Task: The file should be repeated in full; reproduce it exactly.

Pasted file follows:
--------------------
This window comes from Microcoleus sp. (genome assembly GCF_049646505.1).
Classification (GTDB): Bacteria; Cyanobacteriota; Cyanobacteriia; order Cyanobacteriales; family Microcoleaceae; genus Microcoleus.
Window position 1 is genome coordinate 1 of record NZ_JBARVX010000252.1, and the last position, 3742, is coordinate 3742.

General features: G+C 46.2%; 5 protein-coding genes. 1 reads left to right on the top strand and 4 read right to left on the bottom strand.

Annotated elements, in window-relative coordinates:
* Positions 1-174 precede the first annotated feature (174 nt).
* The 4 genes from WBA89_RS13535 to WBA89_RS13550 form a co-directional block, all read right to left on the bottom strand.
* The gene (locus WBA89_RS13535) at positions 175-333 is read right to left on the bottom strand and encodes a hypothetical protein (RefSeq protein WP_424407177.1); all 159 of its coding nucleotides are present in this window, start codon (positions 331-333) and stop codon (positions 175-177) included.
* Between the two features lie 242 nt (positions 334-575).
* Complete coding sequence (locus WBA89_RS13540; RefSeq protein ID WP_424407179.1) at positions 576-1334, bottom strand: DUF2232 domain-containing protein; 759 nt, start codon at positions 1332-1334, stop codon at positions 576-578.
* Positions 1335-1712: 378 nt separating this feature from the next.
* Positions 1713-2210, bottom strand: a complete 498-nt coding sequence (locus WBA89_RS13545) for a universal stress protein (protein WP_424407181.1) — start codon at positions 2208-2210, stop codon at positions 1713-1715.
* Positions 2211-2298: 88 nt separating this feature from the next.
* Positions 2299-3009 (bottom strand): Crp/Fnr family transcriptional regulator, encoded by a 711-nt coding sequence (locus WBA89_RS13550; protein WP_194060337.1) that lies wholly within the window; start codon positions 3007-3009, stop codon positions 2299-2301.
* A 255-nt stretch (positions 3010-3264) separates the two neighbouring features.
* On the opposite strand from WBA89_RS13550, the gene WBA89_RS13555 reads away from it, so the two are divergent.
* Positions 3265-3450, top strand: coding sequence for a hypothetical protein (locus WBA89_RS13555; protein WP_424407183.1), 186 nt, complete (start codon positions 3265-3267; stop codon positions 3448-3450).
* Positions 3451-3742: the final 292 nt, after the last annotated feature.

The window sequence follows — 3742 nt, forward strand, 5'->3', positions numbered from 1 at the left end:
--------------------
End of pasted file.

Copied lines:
This window comes from Microcoleus sp. (genome assembly GCF_049646505.1).
Classification (GTDB): Bacteria; Cyanobacteriota; Cyanobacteriia; order Cyanobacteriales; family Microcoleaceae; genus Microcoleus.
Window position 1 is genome coordinate 1 of record NZ_JBARVX010000252.1, and the last position, 3742, is coordinate 3742.

General features: G+C 46.2%; 5 protein-coding genes. 1 reads left to right on the top strand and 4 read right to left on the bottom strand.

Annotated elements, in window-relative coordinates:
* Positions 1-174 precede the first annotated feature (174 nt).
* The 4 genes from WBA89_RS13535 to WBA89_RS13550 form a co-directional block, all read right to left on the bottom strand.
* The gene (locus WBA89_RS13535) at positions 175-333 is read right to left on the bottom strand and encodes a hypothetical protein (RefSeq protein WP_424407177.1); all 159 of its coding nucleotides are present in this window, start codon (positions 331-333) and stop codon (positions 175-177) included.
* Between the two features lie 242 nt (positions 334-575).
* Complete coding sequence (locus WBA89_RS13540; RefSeq protein ID WP_424407179.1) at positions 576-1334, bottom strand: DUF2232 domain-containing protein; 759 nt, start codon at positions 1332-1334, stop codon at positions 576-578.
* Positions 1335-1712: 378 nt separating this feature from the next.
* Positions 1713-2210, bottom strand: a complete 498-nt coding sequence (locus WBA89_RS13545) for a universal stress protein (protein WP_424407181.1) — start codon at positions 2208-2210, stop codon at positions 1713-1715.
* Positions 2211-2298: 88 nt separating this feature from the next.
* Positions 2299-3009 (bottom strand): Crp/Fnr family transcriptional regulator, encoded by a 711-nt coding sequence (locus WBA89_RS13550; protein WP_194060337.1) that lies wholly within the window; start codon positions 3007-3009, stop codon positions 2299-2301.
* A 255-nt stretch (positions 3010-3264) separates the two neighbouring features.
* On the opposite strand from WBA89_RS13550, the gene WBA89_RS13555 reads away from it, so the two are divergent.
* Positions 3265-3450, top strand: coding sequence for a hypothetical protein (locus WBA89_RS13555; protein WP_424407183.1), 186 nt, complete (start codon positions 3265-3267; stop codon positions 3448-3450).
* Positions 3451-3742: the final 292 nt, after the last annotated feature.

The window sequence follows — 3742 nt, forward strand, 5'->3', positions numbered from 1 at the left end: